Drôle House Blog

Postcard 6

{Postcard 6} - "How can I design metal legs for an multi-use table to avoid knee knocking?" Submitted by Gary

{Postcard 6} - "How can I design metal legs for an multi-use table to avoid knee knocking?" Submitted by Gary

Gary is a woodworker and hobbiest furniture builder. He is building a large custom dining table out of rectangular slabs of wood and is stuck on how to fashion metal legs to support them and requested some design problem solving. He wants a small table for everyday family use, but the ability to have other narrower tables he can move around for bigger gatherings. He doesn't want the obvious pedestal styled bottom because he "thinks that the stability of the length would not be good if people lean on or put too much weight toward the ends."

This industrial design challenge includes:

  • several identical 2'x4' wood slab table tops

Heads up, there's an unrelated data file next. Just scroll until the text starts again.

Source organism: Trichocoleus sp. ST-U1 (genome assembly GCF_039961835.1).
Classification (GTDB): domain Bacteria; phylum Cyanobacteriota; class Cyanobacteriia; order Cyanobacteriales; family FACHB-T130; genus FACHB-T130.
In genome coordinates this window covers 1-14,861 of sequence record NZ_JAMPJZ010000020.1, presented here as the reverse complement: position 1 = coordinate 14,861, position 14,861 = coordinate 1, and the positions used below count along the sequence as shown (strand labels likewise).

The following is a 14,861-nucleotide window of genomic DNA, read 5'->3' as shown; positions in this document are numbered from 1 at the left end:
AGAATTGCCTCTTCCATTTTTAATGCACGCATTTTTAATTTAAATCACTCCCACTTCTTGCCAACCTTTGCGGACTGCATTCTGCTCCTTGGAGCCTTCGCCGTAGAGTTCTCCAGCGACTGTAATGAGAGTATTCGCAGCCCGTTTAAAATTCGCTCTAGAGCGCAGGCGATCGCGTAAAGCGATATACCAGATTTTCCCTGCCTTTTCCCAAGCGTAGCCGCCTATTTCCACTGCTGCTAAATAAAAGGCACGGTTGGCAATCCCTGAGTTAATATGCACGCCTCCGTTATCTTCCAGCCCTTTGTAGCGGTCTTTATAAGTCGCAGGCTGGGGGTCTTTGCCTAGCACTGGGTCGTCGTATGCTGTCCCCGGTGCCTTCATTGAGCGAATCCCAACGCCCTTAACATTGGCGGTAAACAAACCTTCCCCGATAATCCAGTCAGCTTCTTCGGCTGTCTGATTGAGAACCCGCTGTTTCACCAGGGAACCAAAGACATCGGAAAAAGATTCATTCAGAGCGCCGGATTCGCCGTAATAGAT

• that need be able to stand on their own as side tables elsewhere in the home when separated
  • be able to be joined together to form a large dining table
  • allow for flexible dining seating with no 'knee knocking' on table skirts or legs

One idea is to make several L-shaped (extruded metal) legs that work by pivoting and latching in place. With four legs per table, each can be rotated out from a 'closed' pedestal position to several configurations. Latch holes can be drilled from the underside along the routered arc of the leg to enable latching into a traditional 'open' position at the corners, as well as to diagonally connect and support the adjacent table. The legs can be positioned to stay out of the 18 inches needed for knee clearance. Magnet and plates can be installed flush inside the edge of the table for added connectivity, and the adjustable 'toe' to the table leg can make up for any surface discrepancies.